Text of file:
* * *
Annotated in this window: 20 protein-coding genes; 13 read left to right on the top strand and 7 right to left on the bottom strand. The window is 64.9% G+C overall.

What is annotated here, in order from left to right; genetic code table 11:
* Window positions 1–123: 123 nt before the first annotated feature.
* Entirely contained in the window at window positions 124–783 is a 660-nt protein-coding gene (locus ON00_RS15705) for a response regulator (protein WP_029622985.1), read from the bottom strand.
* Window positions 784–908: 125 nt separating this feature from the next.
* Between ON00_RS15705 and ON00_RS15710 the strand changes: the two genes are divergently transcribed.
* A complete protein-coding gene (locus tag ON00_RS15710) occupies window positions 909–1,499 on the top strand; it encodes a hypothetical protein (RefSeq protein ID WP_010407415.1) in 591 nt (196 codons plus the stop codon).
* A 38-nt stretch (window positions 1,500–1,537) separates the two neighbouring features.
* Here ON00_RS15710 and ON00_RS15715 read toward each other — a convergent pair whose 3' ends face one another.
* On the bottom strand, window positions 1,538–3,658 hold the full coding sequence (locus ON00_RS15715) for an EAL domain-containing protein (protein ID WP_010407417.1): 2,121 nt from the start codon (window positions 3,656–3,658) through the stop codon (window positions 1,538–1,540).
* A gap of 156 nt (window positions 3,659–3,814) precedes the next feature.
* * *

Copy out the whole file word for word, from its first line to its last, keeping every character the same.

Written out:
Annotated in this window: 20 protein-coding genes; 13 read left to right on the top strand and 7 right to left on the bottom strand. The window is 64.9% G+C overall.

What is annotated here, in order from left to right; genetic code table 11:
* Window positions 1–123: 123 nt before the first annotated feature.
* Entirely contained in the window at window positions 124–783 is a 660-nt protein-coding gene (locus ON00_RS15705) for a response regulator (protein WP_029622985.1), read from the bottom strand.
* Window positions 784–908: 125 nt separating this feature from the next.
* Between ON00_RS15705 and ON00_RS15710 the strand changes: the two genes are divergently transcribed.
* A complete protein-coding gene (locus tag ON00_RS15710) occupies window positions 909–1,499 on the top strand; it encodes a hypothetical protein (RefSeq protein ID WP_010407415.1) in 591 nt (196 codons plus the stop codon).
* A 38-nt stretch (window positions 1,500–1,537) separates the two neighbouring features.
* Here ON00_RS15710 and ON00_RS15715 read toward each other — a convergent pair whose 3' ends face one another.
* On the bottom strand, window positions 1,538–3,658 hold the full coding sequence (locus ON00_RS15715) for an EAL domain-containing protein (protein ID WP_010407417.1): 2,121 nt from the start codon (window positions 3,656–3,658) through the stop codon (window positions 1,538–1,540).
* A gap of 156 nt (window positions 3,659–3,814) precedes the next feature.